The greatest challenge is stating the problem in a way that will allow a solution.

Wednesday, October 17, 2012

The Transtheoretical Model of Change

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The Transtheoretical Model of Change


We go through a number of stages when faced with a need to change or take action.
  • Precontemplation: Unaware of problem, not thinking of or wanting to change.
  • Contemplation: Aware of problem and thinking about taking action.
  • Preparation: Getting emotionally ready. Intending to act.
  • Action: Taking the necessary action.
  • Maintenance: Keeping up the necessary action. Not backing out or slowing down.
  • Termination: Ending at the appropriate point. Not becoming 'institutionalized'.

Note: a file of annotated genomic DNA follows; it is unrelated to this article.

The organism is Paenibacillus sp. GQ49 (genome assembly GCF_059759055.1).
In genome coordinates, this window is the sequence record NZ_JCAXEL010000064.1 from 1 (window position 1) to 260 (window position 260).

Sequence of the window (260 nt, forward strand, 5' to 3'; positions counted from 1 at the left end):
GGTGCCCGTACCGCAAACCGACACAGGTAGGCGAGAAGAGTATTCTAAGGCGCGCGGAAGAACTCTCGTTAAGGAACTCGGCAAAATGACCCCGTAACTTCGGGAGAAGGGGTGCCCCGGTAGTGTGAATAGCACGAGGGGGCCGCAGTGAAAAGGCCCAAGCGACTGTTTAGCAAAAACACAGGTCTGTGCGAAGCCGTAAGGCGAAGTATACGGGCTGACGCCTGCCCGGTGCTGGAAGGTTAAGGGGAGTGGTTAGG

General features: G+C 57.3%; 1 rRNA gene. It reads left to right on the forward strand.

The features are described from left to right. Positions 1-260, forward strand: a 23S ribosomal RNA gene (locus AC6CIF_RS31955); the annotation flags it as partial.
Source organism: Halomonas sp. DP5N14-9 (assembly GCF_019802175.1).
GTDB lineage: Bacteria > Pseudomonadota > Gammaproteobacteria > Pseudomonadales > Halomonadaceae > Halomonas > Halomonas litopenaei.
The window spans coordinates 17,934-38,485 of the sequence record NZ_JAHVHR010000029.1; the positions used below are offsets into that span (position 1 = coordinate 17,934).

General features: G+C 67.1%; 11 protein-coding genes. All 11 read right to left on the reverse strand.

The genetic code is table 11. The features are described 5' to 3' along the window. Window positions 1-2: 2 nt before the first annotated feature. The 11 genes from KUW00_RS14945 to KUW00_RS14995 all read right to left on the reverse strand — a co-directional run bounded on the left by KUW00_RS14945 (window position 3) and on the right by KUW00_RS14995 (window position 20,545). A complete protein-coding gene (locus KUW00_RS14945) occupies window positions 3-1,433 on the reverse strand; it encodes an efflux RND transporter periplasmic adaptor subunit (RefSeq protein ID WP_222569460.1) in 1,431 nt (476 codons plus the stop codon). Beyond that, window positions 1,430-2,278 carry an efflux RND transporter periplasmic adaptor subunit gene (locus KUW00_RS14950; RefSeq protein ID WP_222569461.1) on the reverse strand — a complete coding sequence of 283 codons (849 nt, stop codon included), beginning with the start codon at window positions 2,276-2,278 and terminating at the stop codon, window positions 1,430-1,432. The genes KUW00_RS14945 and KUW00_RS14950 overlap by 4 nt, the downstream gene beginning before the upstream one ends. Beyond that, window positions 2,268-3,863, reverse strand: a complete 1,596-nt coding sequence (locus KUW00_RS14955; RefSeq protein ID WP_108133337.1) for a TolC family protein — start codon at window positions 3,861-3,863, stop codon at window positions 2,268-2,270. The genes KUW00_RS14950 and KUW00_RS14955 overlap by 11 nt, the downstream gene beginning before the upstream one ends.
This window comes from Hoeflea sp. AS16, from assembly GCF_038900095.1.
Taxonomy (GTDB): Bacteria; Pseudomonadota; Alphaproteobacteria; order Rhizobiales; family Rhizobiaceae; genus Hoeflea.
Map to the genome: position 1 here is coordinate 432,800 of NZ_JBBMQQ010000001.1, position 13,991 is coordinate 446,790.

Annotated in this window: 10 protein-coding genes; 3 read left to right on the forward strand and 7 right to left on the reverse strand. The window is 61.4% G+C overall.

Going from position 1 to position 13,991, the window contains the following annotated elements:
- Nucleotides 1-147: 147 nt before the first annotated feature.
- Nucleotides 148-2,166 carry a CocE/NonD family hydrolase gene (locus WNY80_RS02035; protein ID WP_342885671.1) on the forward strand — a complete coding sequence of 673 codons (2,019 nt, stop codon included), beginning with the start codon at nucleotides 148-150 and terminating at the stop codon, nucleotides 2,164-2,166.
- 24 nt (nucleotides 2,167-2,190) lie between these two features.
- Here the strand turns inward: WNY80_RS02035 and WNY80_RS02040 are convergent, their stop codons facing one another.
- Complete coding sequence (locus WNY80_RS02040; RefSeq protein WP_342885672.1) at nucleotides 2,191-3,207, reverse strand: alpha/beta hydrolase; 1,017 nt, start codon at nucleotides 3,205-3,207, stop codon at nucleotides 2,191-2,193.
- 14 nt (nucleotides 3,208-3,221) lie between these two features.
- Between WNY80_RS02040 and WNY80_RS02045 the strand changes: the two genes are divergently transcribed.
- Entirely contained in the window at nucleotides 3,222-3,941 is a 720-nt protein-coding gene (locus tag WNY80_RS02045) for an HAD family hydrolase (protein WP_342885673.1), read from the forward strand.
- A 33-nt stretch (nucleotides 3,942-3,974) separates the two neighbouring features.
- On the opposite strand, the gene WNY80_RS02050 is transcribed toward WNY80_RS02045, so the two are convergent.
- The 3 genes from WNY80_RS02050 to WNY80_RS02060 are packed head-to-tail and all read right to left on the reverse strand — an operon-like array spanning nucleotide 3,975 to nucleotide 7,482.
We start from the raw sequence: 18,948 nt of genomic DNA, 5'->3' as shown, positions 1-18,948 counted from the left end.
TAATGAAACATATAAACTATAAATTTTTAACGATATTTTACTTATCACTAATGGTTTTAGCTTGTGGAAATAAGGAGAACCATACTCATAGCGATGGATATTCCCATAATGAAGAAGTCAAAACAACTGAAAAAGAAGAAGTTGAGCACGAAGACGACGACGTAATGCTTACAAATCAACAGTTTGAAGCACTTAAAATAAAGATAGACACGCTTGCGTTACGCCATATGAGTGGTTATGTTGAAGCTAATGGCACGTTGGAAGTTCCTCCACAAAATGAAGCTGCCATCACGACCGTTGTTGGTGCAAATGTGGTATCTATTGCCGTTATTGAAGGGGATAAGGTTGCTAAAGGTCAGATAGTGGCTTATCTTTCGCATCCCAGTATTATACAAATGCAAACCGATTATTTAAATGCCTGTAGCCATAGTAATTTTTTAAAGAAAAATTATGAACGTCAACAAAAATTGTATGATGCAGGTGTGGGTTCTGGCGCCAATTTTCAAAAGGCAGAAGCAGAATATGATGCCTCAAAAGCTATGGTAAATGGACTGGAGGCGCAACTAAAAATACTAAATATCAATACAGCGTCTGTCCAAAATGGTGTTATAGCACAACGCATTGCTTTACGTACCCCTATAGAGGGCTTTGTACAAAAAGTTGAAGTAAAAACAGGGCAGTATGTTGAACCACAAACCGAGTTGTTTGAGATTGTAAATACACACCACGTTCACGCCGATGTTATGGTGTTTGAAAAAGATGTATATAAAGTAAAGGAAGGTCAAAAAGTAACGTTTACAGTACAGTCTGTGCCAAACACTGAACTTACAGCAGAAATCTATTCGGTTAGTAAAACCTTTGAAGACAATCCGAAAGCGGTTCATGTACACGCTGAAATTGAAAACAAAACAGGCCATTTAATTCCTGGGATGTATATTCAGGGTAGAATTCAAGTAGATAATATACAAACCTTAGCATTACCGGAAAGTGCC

This model is particularly applicable for such as addiction and health, where the person is not likely to be easily willing to change.


An addict starts out happily addicted, but then gradually becomes aware of the down-side addiction. They think for a long time about doing something and eventually decide they must act. There is still a while before they take action. It is difficult to keep going and many others being treated drop out and go back to addiction. With support, however, the addict gets to the end of the treatment and transitions to a new life.

So What?

Using it

When you are helping someone change, think about where they are at the moment and how to get them to the next step, not just straight into action.

See also

AIDA, Stage Theory


Prochaska (1979), Prochaska and DiClemente (1982)

The Transtheoretical Model of Change